In 1997 the US EPA formed a Heavy-Duty Engine Working Group (HDEWG) in the Mobile Sources Technical Advisory Subcommittee to address the questions related to fuel property effects on heavy-duty diesel engine emissions. The Working Group consisted of members from EPA and the oil refining and engine manufacturing industries. The goal of the Working Group was to help define the role of the fuel in meeting the future emissions standards in advanced technology engines (beyond 2004 regulated emissions levels). To meet this objective a three-phase program was developed. Phase I was designed to demonstrate that a prototype engine, located at Southwest Research Institute, represented similar emissions characteristics to that of certain manufacturers prototype engines. Phase II was designed to document the effects of selected fuel properties using a statistically designed fuel matrix in which cetane number, density, and aromatic content and type were the independent variables. Phase III is planned to be a transient validation of the results of Phase II. Phase II results are presented in this and two other papers.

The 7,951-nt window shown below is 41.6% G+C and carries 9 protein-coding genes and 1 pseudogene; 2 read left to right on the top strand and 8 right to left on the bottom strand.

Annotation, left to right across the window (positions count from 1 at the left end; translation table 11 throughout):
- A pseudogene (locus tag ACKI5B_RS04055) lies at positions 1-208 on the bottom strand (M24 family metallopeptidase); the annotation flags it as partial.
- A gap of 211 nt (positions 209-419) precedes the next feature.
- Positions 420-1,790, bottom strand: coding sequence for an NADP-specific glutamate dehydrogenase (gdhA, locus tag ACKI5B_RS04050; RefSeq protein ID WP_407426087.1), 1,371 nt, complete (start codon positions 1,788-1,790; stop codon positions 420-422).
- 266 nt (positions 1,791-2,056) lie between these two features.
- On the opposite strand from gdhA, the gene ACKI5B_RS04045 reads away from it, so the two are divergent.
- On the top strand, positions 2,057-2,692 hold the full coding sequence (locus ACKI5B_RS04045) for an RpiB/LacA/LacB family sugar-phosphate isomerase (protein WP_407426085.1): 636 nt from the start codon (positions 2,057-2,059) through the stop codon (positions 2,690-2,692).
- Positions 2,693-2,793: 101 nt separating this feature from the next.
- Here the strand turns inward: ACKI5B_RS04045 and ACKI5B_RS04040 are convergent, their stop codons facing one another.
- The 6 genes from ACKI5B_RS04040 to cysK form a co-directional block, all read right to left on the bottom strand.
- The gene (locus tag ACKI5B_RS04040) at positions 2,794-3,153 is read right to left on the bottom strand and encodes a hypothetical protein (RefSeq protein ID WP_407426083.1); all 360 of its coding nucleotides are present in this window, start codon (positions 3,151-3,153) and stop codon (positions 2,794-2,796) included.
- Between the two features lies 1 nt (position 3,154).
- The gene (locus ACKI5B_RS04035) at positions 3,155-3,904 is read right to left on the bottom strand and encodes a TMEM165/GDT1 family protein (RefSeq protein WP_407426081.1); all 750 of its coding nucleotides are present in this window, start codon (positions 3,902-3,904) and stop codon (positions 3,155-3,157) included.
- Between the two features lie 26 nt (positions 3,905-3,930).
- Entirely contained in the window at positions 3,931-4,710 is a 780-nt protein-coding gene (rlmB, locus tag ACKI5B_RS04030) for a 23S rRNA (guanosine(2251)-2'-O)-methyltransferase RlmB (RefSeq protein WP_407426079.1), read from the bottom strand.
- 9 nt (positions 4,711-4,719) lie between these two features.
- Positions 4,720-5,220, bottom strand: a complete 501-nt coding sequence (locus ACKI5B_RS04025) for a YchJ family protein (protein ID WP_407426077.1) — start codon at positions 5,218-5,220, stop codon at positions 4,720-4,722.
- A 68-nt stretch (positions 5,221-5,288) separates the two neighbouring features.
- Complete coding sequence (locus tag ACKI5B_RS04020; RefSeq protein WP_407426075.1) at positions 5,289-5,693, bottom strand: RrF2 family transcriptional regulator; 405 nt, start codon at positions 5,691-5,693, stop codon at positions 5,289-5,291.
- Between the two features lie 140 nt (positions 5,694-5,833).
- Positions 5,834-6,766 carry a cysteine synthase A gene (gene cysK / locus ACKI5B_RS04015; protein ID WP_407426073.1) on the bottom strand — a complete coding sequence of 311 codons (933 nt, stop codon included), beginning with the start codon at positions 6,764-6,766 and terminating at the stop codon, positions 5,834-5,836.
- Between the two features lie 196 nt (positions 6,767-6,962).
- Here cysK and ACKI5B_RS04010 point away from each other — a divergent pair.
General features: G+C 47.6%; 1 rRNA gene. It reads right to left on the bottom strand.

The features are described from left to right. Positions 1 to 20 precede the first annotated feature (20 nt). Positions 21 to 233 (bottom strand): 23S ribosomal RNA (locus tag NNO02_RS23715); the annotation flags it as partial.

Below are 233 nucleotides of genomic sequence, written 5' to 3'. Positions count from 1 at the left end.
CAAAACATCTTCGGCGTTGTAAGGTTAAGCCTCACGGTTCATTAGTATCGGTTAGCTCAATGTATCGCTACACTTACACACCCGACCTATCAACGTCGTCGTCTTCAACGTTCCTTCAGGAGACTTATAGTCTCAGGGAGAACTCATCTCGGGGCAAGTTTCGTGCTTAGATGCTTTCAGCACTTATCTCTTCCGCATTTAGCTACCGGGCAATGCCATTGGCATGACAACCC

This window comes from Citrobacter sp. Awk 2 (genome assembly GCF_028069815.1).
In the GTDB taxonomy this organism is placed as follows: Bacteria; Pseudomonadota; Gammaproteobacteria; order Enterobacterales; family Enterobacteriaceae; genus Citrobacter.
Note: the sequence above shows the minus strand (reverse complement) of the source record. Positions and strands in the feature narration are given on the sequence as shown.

The test engine and the experimental methods are described in detail. The test results are summarized in tabular and graphical form. The results are discussed based on scatter plot analyses of the data. Conclusions are presented regarding the effects of the fuel properties on emissions and fuel consumption.